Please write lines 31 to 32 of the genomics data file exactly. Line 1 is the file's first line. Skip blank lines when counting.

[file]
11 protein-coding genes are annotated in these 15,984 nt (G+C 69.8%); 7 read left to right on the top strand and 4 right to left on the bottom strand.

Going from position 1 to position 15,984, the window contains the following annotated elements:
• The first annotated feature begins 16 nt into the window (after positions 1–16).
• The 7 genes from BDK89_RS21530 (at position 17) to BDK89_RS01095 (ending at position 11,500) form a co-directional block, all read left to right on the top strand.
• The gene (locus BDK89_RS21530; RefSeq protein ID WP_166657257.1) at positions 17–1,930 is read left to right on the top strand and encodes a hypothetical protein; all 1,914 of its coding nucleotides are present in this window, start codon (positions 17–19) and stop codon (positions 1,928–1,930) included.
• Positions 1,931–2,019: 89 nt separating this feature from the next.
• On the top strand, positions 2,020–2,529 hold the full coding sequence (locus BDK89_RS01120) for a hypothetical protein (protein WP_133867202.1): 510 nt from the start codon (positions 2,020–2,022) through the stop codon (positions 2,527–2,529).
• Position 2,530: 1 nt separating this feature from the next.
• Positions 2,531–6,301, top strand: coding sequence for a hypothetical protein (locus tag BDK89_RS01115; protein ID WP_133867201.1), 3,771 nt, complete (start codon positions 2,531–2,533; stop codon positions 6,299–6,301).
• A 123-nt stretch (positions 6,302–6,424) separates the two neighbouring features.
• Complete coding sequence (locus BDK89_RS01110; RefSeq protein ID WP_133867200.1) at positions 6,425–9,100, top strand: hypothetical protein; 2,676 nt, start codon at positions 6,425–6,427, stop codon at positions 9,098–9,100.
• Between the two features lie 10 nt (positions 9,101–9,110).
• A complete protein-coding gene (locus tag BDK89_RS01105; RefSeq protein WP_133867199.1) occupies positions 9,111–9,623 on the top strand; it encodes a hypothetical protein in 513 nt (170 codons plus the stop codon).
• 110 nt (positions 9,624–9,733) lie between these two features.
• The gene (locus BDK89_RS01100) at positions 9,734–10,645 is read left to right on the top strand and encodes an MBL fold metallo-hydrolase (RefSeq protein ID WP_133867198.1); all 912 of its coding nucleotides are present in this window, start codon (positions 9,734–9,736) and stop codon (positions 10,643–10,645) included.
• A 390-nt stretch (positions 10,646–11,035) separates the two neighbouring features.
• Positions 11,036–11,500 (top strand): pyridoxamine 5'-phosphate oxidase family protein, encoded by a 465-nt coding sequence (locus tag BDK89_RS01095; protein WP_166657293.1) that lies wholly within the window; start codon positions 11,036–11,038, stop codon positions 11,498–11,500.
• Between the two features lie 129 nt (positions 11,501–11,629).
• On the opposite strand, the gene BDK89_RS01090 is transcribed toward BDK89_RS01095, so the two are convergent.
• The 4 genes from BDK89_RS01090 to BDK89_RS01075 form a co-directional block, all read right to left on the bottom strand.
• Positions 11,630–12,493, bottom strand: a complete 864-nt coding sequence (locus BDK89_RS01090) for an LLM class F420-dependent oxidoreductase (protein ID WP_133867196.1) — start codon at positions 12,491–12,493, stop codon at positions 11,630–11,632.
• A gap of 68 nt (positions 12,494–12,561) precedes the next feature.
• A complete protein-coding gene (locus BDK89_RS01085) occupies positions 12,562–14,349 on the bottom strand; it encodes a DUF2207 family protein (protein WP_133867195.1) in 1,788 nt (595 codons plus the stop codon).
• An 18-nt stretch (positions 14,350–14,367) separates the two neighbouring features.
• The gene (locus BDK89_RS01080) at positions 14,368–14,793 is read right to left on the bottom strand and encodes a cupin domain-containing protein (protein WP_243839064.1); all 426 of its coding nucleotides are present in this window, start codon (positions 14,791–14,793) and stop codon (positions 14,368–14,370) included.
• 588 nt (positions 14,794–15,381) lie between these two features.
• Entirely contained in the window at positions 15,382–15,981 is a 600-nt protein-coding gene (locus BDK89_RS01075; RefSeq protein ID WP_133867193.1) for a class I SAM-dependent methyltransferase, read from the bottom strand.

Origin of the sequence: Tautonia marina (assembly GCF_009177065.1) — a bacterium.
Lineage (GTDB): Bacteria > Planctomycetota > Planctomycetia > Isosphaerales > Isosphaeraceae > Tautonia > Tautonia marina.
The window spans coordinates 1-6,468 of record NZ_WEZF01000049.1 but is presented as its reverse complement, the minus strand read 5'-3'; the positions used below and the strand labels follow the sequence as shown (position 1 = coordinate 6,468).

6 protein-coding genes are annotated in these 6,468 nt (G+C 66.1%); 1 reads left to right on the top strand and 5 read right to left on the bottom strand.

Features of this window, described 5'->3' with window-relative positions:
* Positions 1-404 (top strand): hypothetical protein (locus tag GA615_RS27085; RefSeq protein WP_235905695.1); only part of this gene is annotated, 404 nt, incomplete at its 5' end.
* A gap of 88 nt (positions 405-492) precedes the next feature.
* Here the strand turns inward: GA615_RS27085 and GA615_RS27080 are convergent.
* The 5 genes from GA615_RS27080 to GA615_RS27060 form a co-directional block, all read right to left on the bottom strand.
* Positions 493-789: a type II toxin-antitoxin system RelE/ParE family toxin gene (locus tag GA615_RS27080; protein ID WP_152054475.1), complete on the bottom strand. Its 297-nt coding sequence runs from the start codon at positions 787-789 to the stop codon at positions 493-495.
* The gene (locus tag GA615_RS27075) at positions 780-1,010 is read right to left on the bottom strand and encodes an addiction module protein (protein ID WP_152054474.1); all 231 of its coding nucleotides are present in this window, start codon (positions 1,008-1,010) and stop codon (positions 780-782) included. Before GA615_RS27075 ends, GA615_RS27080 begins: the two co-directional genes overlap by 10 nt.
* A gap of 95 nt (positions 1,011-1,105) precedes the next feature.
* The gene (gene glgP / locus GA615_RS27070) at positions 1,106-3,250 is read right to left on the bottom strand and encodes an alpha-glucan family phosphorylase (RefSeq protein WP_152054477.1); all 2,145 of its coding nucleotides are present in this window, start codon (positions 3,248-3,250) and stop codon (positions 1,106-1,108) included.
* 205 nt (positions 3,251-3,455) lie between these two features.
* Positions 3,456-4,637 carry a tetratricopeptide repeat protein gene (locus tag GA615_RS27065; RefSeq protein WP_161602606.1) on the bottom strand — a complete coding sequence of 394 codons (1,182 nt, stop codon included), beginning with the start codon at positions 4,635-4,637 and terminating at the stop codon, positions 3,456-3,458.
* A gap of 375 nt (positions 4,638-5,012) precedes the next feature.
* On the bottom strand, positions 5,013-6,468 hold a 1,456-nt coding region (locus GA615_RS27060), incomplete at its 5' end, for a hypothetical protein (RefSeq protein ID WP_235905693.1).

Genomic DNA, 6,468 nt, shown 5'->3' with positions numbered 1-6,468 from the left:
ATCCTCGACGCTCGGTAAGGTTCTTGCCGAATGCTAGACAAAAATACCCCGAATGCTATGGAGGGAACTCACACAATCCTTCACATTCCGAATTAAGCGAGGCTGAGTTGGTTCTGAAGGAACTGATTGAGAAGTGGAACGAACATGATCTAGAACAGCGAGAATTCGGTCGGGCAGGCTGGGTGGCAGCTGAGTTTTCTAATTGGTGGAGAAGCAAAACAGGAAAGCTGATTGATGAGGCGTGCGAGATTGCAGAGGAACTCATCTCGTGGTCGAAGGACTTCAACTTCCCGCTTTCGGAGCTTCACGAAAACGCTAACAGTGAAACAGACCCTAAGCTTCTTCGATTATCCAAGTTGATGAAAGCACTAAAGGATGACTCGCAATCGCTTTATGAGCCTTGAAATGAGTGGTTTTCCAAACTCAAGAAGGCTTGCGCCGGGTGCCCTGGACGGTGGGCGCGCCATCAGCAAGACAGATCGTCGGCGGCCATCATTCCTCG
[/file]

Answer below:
6 protein-coding genes are annotated in these 6,468 nt (G+C 66.1%); 1 reads left to right on the top strand and 5 read right to left on the bottom strand.

Features of this window, described 5'->3' with window-relative positions: